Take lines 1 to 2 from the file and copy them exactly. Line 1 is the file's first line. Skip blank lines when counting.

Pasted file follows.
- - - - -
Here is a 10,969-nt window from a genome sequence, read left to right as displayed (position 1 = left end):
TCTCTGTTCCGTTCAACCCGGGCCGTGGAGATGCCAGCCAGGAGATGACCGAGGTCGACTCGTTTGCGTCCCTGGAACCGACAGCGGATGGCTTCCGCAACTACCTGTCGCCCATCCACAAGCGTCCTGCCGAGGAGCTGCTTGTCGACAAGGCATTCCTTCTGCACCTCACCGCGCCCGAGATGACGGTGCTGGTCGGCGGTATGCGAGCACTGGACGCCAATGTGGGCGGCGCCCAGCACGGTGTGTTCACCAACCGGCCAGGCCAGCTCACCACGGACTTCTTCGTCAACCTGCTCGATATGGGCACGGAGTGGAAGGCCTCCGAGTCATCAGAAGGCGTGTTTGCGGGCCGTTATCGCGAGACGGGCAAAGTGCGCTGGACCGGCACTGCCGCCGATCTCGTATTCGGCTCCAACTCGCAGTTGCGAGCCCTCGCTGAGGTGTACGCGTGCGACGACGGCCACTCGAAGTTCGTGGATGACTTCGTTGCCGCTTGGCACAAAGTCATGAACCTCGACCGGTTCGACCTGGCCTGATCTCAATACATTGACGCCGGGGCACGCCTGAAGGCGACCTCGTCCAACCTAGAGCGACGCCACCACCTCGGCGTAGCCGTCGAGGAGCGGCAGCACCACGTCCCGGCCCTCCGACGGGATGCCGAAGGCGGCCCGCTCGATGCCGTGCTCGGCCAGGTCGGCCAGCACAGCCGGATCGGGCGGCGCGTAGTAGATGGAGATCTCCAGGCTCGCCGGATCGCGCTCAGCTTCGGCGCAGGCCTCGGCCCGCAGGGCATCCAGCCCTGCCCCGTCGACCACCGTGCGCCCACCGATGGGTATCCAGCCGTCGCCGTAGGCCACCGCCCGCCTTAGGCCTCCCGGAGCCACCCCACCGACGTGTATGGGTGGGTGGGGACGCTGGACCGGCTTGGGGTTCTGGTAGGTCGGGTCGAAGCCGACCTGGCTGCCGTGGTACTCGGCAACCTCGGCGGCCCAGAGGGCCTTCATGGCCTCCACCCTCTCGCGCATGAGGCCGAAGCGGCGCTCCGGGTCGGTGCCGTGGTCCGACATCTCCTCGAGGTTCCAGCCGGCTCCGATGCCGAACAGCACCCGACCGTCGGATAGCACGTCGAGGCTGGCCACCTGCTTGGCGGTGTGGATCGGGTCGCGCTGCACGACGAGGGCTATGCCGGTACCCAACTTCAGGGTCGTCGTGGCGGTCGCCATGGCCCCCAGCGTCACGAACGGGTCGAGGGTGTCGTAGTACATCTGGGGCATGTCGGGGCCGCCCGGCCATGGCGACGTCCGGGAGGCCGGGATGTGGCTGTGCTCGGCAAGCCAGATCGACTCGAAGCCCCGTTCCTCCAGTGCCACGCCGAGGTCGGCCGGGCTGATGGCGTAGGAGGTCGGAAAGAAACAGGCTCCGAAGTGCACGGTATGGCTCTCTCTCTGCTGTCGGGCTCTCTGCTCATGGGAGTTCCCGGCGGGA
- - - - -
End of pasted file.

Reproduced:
Here is a 10,969-nt window from a genome sequence, read left to right as displayed (position 1 = left end):
TCTCTGTTCCGTTCAACCCGGGCCGTGGAGATGCCAGCCAGGAGATGACCGAGGTCGACTCGTTTGCGTCCCTGGAACCGACAGCGGATGGCTTCCGCAACTACCTGTCGCCCATCCACAAGCGTCCTGCCGAGGAGCTGCTTGTCGACAAGGCATTCCTTCTGCACCTCACCGCGCCCGAGATGACGGTGCTGGTCGGCGGTATGCGAGCACTGGACGCCAATGTGGGCGGCGCCCAGCACGGTGTGTTCACCAACCGGCCAGGCCAGCTCACCACGGACTTCTTCGTCAACCTGCTCGATATGGGCACGGAGTGGAAGGCCTCCGAGTCATCAGAAGGCGTGTTTGCGGGCCGTTATCGCGAGACGGGCAAAGTGCGCTGGACCGGCACTGCCGCCGATCTCGTATTCGGCTCCAACTCGCAGTTGCGAGCCCTCGCTGAGGTGTACGCGTGCGACGACGGCCACTCGAAGTTCGTGGATGACTTCGTTGCCGCTTGGCACAAAGTCATGAACCTCGACCGGTTCGACCTGGCCTGATCTCAATACATTGACGCCGGGGCACGCCTGAAGGCGACCTCGTCCAACCTAGAGCGACGCCACCACCTCGGCGTAGCCGTCGAGGAGCGGCAGCACCACGTCCCGGCCCTCCGACGGGATGCCGAAGGCGGCCCGCTCGATGCCGTGCTCGGCCAGGTCGGCCAGCACAGCCGGATCGGGCGGCGCGTAGTAGATGGAGATCTCCAGGCTCGCCGGATCGCGCTCAGCTTCGGCGCAGGCCTCGGCCCGCAGGGCATCCAGCCCTGCCCCGTCGACCACCGTGCGCCCACCGATGGGTATCCAGCCGTCGCCGTAGGCCACCGCCCGCCTTAGGCCTCCCGGAGCCACCCCACCGACGTGTATGGGTGGGTGGGGACGCTGGACCGGCTTGGGGTTCTGGTAGGTCGGGTCGAAGCCGACCTGGCTGCCGTGGTACTCGGCAACCTCGGCGGCCCAGAGGGCCTTCATGGCCTCCACCCTCTCGCGCATGAGGCCGAAGCGGCGCTCCGGGTCGGTGCCGTGGTCCGACATCTCCTCGAGGTTCCAGCCGGCTCCGATGCCGAACAGCACCCGACCGTCGGATAGCACGTCGAGGCTGGCCACCTGCTTGGCGGTGTGGATCGGGTCGCGCTGCACGACGAGGGCTATGCCGGTACCCAACTTCAGGGTCGTCGTGGCGGTCGCCATGGCCCCCAGCGTCACGAACGGGTCGAGGGTGTCGTAGTACATCTGGGGCATGTCGGGGCCGCCCGGCCATGGCGACGTCCGGGAGGCCGGGATGTGGCTGTGCTCGGCAAGCCAGATCGACTCGAAGCCCCGTTCCTCCAGTGCCACGCCGAGGTCGGCCGGGCTGATGGCGTAGGAGGTCGGAAAGAAACAGGCTCCGAAGTGCACGGTATGGCTCTCTCTCTGCTGTCGGGCTCTCTGCTCATGGGAGTTCCCGGCGGGA